Anyway, each night before I go to bed, I now check to make sure my baby fireflies are securely inside their containers. So sweet dreams!

 

 

 

Raising Fireflies?!

As I’ve described previously in this blog, it’s generally proven difficult to raise U.S. fireflies. Once you’ve gotten the eggs to hatch, the next problem is getting the larvae to eat, grow, and survive. It sounds simple, but it takes young fireflies up to 2 years to develop. As their size increases, they need to shed their old exoskeleton & grow a new one. Each of these molting cycles is called an instar, and fireflies need to go through ~11 larval instars before they’re finally ready to metamorphose into the adults we’re familiar with.

So I’m really excited to report that so far I’ve had pretty good luck this year!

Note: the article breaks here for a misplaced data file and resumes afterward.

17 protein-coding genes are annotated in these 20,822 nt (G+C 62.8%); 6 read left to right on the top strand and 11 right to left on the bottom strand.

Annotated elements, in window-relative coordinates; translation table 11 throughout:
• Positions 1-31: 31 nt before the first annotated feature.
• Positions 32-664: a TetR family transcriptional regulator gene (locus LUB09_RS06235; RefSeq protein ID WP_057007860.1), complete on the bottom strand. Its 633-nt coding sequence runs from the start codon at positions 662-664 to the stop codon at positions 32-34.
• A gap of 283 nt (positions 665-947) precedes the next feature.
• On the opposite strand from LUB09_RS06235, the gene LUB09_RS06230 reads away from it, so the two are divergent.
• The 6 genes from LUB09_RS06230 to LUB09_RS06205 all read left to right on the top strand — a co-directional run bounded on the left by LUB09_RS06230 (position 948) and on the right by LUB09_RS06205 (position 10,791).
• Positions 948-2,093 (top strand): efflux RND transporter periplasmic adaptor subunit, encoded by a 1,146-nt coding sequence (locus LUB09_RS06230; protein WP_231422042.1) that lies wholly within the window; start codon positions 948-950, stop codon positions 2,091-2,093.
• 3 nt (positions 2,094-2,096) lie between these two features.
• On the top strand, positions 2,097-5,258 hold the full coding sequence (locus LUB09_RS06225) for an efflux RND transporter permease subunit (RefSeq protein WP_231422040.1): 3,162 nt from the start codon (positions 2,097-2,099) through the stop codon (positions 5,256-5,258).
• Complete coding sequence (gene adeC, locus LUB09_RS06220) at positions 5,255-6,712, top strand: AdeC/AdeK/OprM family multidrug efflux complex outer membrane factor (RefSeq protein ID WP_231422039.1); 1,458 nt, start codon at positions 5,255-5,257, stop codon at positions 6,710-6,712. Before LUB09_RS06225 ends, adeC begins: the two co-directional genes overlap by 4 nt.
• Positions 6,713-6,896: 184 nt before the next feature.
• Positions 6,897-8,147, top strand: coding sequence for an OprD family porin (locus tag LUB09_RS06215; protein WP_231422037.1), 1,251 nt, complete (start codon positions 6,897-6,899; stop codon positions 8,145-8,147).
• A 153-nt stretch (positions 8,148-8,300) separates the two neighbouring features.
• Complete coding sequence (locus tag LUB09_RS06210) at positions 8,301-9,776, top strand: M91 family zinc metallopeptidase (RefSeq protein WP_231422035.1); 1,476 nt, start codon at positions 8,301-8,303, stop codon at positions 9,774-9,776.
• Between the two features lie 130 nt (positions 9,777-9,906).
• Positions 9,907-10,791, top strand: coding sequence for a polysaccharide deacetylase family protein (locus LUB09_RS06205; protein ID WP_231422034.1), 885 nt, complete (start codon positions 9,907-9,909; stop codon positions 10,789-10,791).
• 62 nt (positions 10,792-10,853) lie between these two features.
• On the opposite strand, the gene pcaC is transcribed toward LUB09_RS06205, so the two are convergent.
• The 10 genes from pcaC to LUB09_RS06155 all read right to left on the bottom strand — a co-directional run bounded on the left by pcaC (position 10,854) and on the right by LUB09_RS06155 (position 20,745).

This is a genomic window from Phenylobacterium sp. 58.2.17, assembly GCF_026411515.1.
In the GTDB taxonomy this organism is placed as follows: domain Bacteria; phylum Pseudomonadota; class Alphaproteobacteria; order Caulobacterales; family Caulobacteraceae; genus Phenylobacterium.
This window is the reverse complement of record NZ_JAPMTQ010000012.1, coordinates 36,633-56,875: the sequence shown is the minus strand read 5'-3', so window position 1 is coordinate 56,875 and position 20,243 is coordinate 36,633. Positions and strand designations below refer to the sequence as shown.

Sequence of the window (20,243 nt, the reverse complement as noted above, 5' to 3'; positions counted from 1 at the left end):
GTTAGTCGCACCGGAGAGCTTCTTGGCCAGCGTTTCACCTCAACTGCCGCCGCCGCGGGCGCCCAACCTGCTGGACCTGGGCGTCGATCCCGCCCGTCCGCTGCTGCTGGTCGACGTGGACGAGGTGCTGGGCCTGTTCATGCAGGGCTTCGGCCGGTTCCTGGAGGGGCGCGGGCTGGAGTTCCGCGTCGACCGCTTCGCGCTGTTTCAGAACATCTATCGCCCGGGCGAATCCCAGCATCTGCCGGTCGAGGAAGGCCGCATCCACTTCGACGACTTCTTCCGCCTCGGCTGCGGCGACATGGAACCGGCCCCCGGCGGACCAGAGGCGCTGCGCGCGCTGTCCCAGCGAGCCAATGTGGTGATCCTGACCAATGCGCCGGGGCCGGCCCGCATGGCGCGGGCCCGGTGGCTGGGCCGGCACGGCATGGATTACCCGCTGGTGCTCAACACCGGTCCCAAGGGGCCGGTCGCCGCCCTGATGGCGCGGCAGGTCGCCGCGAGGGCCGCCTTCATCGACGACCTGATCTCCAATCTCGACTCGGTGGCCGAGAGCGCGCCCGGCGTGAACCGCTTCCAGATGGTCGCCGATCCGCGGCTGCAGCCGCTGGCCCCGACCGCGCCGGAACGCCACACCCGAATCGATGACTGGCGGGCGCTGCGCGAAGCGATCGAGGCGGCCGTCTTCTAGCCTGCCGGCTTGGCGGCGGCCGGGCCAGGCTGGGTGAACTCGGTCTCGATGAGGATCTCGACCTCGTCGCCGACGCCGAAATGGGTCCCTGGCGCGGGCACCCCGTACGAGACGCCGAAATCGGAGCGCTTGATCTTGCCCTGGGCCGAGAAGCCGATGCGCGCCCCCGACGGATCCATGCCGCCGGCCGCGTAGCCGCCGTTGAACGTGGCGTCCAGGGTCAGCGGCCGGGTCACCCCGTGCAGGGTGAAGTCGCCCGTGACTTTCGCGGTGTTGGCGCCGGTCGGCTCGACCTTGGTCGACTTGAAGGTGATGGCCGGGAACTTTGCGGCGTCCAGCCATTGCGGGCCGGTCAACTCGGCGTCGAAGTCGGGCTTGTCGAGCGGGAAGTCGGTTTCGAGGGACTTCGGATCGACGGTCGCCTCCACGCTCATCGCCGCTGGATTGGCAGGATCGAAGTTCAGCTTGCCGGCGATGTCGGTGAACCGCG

I’ve been caring for  ~20 very active Lucidota larvae that hatched from eggs. Now 2 weeks old,  they’re shown below climbing on a bit of earthworm poop. Because they’re still small, every few days I feed them cut-up pieces of earthworms (yuck). After enjoying a gluttonous feast last week, many have molted into a new instar.

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Can I raise fireflies?

Because they have a complex life cycle, raising fireflies is very difficult. To get from egg to adult, you will need to work out conditions that promote survival not just for the eggs, but also the larval and pupal stages. So far, scientists have been able to successfully rear just a few Asian firefly species (Luciola cruciata, Aquatica lateralis, and Aquatica ficta), all with aquatic larval stages.